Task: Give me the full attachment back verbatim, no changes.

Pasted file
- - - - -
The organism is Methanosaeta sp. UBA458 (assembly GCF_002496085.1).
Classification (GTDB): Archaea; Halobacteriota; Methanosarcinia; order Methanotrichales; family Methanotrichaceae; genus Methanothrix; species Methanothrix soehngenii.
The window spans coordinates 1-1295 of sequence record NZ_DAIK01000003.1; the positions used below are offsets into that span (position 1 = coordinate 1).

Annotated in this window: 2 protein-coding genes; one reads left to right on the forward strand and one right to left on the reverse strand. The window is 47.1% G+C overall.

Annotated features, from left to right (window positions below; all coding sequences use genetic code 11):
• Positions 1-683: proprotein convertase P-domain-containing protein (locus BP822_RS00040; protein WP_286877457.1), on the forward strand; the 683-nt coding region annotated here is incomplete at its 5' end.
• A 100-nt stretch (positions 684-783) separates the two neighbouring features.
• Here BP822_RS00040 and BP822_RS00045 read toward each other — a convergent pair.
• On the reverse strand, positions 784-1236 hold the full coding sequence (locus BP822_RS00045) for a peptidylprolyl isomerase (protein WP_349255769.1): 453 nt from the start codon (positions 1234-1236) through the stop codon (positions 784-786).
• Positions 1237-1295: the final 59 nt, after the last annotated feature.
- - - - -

The organism is Methanosaeta sp. UBA458 (assembly GCF_002496085.1).
Classification (GTDB): Archaea; Halobacteriota; Methanosarcinia; order Methanotrichales; family Methanotrichaceae; genus Methanothrix; species Methanothrix soehngenii.
The window spans coordinates 1-1295 of sequence record NZ_DAIK01000003.1; the positions used below are offsets into that span (position 1 = coordinate 1).

Annotated in this window: 2 protein-coding genes; one reads left to right on the forward strand and one right to left on the reverse strand. The window is 47.1% G+C overall.

Annotated features, from left to right (window positions below; all coding sequences use genetic code 11):
• Positions 1-683: proprotein convertase P-domain-containing protein (locus BP822_RS00040; protein WP_286877457.1), on the forward strand; the 683-nt coding region annotated here is incomplete at its 5' end.
• A 100-nt stretch (positions 684-783) separates the two neighbouring features.
• Here BP822_RS00040 and BP822_RS00045 read toward each other — a convergent pair.
• On the reverse strand, positions 784-1236 hold the full coding sequence (locus BP822_RS00045) for a peptidylprolyl isomerase (protein WP_349255769.1): 453 nt from the start codon (positions 1234-1236) through the stop codon (positions 784-786).
• Positions 1237-1295: the final 59 nt, after the last annotated feature.